We talk about willingness in the rooms a lot. We tell people who have trouble with the higher power thing that they only need to be willing to believe. We tell people that they need to be willing to do the work. We talk about being willing to get vulnerable, willing to ask for help. And all those things are important, but what I needed most was a willingness to engage in and live life. I needed to become willing to do the things that I previously had no will to do.

It took time, but after a while I found myself willing to do things that I never imagined I’d be doing. Willing to go on camping trips with my son’s Cub Scout pack. Willing to take trips to NY and NC to visit my wife’s family. Willing to spend the money to take my family away for the week of my son’s spring break. (It certainly helps that I can better manage my finances now that I’m not drinking my cash each week.)

Since I got sober we have taken many trips as a family. We’ve been to Maine as a family and visited friends. We went to Bethel Park, New York for the Stevie Winwood and Steely Dan show. We’ve been to Martha’s Vineyard for vacation. We’ve went to Shenandoah over spring break last year and we’re in Asheville, NC for Spring Break this year. In years past, most of these trips simply would not have happened because I was not willing to do them.

There were many reasons why I wasn’t willing, but the biggest one was because I wasn’t willing to not drink the way I wanted to. I wasn’t willing to embrace this life and fully engage with my family.

When I look back on things it’s easy to get angry with myself. It’s easy to find fault. But the thing is, I wasn’t free. When men and women aren’t free, their choices are limited. And very often they can’t make the best choice simply because they don’t have the freedom. In some sense, freedom brought willingness to my life.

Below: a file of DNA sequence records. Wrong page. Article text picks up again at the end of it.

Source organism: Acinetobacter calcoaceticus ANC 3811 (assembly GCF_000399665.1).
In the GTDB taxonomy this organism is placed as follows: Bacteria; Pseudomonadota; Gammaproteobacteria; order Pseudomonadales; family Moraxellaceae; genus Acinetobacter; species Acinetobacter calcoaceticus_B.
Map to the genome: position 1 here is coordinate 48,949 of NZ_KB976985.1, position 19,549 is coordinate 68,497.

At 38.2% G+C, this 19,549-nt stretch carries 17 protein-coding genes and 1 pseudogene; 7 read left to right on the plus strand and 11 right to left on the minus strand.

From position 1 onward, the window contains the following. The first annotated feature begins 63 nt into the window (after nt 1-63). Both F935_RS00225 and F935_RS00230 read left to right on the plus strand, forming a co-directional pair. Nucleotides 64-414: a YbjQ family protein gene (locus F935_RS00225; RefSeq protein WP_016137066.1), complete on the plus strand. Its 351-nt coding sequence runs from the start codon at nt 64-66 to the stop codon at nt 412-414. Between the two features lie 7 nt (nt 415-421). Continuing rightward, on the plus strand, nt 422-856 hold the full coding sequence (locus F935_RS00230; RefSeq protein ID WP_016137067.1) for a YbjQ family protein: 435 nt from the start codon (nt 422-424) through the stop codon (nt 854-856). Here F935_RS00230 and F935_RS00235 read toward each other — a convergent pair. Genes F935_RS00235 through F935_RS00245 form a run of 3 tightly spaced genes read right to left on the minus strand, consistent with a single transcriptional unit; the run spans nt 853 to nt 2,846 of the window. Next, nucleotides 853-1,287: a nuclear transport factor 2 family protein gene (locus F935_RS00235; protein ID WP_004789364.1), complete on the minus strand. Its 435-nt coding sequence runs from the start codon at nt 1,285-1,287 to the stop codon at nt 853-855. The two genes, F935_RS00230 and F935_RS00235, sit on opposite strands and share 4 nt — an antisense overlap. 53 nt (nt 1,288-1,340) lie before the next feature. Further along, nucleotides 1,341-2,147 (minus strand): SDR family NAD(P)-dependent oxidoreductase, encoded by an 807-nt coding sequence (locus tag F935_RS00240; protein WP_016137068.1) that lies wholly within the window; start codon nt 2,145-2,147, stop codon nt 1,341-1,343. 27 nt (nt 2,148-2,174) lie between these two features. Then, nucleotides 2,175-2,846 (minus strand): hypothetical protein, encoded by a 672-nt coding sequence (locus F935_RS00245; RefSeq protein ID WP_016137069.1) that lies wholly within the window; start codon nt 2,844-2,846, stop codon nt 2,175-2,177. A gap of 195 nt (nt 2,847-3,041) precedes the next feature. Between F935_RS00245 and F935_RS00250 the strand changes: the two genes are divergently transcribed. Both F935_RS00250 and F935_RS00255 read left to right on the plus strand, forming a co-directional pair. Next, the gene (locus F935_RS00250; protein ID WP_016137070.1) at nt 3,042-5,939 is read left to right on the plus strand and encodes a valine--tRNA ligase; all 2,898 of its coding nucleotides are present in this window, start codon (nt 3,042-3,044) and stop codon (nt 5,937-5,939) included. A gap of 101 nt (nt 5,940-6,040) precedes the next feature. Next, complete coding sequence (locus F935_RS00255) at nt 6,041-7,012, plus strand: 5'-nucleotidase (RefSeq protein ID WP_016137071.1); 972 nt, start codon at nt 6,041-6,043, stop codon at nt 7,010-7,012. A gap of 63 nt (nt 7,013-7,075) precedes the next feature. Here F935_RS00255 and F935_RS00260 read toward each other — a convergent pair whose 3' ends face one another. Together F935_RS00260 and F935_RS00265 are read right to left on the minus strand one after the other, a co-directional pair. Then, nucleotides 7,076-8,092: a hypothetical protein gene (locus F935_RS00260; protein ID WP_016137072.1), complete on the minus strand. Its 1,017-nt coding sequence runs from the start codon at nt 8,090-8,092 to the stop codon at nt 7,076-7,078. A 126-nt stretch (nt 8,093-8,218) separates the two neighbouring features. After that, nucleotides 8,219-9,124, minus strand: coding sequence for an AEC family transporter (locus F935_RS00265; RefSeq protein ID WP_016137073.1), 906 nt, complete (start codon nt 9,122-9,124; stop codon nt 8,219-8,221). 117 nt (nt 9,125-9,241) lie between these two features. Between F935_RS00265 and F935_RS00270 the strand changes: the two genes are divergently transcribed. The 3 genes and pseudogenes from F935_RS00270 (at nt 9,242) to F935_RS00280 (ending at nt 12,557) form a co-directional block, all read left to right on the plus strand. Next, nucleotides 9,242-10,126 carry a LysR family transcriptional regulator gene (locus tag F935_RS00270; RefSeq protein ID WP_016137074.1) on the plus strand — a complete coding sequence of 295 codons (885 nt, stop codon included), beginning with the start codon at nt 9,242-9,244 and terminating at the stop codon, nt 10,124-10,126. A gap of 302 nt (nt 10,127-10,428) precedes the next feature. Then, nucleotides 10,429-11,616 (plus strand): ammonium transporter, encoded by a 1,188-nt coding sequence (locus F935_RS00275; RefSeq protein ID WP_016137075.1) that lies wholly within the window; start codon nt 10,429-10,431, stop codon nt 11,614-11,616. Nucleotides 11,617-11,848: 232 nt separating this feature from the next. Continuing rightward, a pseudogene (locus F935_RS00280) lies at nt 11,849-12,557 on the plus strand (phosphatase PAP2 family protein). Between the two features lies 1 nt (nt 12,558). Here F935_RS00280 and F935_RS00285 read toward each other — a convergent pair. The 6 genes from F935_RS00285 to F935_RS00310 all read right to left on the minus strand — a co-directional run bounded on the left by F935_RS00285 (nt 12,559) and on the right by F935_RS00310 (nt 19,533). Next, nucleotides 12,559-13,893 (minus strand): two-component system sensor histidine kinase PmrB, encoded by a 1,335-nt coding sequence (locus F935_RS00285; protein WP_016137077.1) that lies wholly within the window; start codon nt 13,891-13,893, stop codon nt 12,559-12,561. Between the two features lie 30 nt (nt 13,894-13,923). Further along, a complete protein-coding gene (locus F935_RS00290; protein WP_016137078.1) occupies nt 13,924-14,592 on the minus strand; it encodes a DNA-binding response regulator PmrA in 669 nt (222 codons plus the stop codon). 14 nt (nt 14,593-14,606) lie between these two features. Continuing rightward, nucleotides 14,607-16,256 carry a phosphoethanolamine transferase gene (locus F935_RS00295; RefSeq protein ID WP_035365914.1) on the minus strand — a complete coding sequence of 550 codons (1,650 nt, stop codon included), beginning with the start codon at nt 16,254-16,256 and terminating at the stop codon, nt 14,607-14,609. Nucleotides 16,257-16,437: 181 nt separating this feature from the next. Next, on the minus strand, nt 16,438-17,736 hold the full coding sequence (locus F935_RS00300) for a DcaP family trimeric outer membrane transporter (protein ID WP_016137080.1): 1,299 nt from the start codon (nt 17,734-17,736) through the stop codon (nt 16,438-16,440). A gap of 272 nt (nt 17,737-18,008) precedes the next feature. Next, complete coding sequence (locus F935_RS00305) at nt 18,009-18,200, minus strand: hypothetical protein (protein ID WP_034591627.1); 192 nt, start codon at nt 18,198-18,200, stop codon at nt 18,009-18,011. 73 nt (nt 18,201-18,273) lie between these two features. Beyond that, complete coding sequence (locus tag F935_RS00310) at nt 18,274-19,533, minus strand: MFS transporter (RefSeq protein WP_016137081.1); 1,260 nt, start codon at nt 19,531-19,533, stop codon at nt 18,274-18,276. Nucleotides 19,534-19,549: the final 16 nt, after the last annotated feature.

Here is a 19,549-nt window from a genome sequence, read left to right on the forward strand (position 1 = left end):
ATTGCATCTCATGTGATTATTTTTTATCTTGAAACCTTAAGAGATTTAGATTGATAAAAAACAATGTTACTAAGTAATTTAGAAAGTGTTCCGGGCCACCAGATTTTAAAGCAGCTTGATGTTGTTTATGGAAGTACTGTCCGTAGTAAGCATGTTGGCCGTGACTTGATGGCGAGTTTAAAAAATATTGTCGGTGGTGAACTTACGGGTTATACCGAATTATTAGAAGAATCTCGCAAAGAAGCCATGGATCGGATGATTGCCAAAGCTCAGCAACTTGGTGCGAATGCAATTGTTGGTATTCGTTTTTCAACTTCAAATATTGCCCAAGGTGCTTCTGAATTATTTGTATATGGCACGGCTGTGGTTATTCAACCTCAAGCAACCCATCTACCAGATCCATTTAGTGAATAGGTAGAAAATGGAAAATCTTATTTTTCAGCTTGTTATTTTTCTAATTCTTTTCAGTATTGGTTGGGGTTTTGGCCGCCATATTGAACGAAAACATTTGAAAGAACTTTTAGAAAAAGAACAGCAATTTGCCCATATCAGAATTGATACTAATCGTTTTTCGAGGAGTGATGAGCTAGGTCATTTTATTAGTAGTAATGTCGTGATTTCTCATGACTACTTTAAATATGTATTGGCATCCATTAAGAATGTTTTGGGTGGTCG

I’m glad to be free.

Fear, You Don’t Stand A Chance

Fear, You Don’t Stand A Chance

Primal. Visceral. Instinctive. Fear lives in the oldest part of our brain, the limbic system. The lizard brain.

Fear lives in the same part of the brain that governs addiction and so it is not surprising that fear and addiction often go hand in hand. Or that addiction and trauma have such strong links.

But Fear is also the master of disguise. We often don’t recognize that a strong emotion we feel is really a mask for fear.

I was reminded of this tonight when I discovered that the bottle of antibiotic capsules prescribed for my son had become a gelatinous form because they’d been exposed to water. Anger rose up. I asked him if he knew what had happened. He said no. Frustration filled my chest.

A familiar sense that he wasn’t telling the truth took over. I started to let my anger show, but contained it. Briefly, the thought of a drink ran through my mind and was gone.

As I salvaged a few pills for the next few days, I reminded myself that we could call the pediatrician on Monday and get a new prescription called into a pharmacy here in North Carolina (we are visiting family for Easter) and that while it will be a hassle, and it will cost me more money, it won’t be a problem.

It’s a speed bump.

I also recognized that I really wasn’t angry, maybe a little frustrated, but not angry. I was afraid, and the fear was wearing the mask of anger.

What was I afraid of? Irrational things.

I feared that the Dr would refuse to send a new script. Probably not an issue with an antibiotic – if bit were an opiate it might be a different story. I feared that insurance wouldn’t cover it – and it might not but I’m blessed to be able to afford it. I feared that my son wouldn’t get better, that the Lyme Disease might not get arrested, but that’s not going to happen either.